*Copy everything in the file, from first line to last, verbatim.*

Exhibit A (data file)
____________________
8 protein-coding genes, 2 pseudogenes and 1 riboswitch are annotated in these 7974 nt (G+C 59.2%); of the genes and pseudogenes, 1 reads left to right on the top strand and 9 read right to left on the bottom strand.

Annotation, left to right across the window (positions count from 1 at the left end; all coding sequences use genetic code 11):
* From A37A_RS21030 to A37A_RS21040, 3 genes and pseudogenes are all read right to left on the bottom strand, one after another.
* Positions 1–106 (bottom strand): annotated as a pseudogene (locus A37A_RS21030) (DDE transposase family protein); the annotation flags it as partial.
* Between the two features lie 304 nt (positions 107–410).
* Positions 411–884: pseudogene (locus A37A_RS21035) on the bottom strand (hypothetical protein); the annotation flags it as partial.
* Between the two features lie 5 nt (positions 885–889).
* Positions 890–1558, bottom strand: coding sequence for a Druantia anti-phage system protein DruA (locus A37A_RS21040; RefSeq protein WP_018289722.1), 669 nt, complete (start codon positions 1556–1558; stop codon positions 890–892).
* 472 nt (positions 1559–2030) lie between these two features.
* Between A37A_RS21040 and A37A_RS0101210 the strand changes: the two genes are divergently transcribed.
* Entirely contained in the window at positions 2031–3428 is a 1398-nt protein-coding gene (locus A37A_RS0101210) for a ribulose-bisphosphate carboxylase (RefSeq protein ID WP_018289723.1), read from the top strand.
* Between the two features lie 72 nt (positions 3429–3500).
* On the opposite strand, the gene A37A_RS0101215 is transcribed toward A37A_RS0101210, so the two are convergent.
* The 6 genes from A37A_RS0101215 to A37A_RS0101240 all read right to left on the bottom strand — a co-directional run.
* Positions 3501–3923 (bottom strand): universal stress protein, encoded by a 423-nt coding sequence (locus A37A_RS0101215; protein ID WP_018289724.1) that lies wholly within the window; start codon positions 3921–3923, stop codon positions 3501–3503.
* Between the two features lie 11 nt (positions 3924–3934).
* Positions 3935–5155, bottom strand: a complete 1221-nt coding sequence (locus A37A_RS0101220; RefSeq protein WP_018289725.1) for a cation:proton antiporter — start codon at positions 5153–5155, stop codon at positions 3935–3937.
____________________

8 protein-coding genes, 2 pseudogenes and 1 riboswitch are annotated in these 7974 nt (G+C 59.2%); of the genes and pseudogenes, 1 reads left to right on the top strand and 9 read right to left on the bottom strand.

Annotation, left to right across the window (positions count from 1 at the left end; all coding sequences use genetic code 11):
* From A37A_RS21030 to A37A_RS21040, 3 genes and pseudogenes are all read right to left on the bottom strand, one after another.
* Positions 1–106 (bottom strand): annotated as a pseudogene (locus A37A_RS21030) (DDE transposase family protein); the annotation flags it as partial.
* Between the two features lie 304 nt (positions 107–410).
* Positions 411–884: pseudogene (locus A37A_RS21035) on the bottom strand (hypothetical protein); the annotation flags it as partial.
* Between the two features lie 5 nt (positions 885–889).
* Positions 890–1558, bottom strand: coding sequence for a Druantia anti-phage system protein DruA (locus A37A_RS21040; RefSeq protein WP_018289722.1), 669 nt, complete (start codon positions 1556–1558; stop codon positions 890–892).
* 472 nt (positions 1559–2030) lie between these two features.
* Between A37A_RS21040 and A37A_RS0101210 the strand changes: the two genes are divergently transcribed.
* Entirely contained in the window at positions 2031–3428 is a 1398-nt protein-coding gene (locus A37A_RS0101210) for a ribulose-bisphosphate carboxylase (RefSeq protein ID WP_018289723.1), read from the top strand.
* Between the two features lie 72 nt (positions 3429–3500).
* On the opposite strand, the gene A37A_RS0101215 is transcribed toward A37A_RS0101210, so the two are convergent.
* The 6 genes from A37A_RS0101215 to A37A_RS0101240 all read right to left on the bottom strand — a co-directional run.
* Positions 3501–3923 (bottom strand): universal stress protein, encoded by a 423-nt coding sequence (locus A37A_RS0101215; protein ID WP_018289724.1) that lies wholly within the window; start codon positions 3921–3923, stop codon positions 3501–3503.
* Between the two features lie 11 nt (positions 3924–3934).
* Positions 3935–5155, bottom strand: a complete 1221-nt coding sequence (locus A37A_RS0101220; RefSeq protein WP_018289725.1) for a cation:proton antiporter — start codon at positions 5153–5155, stop codon at positions 3935–3937.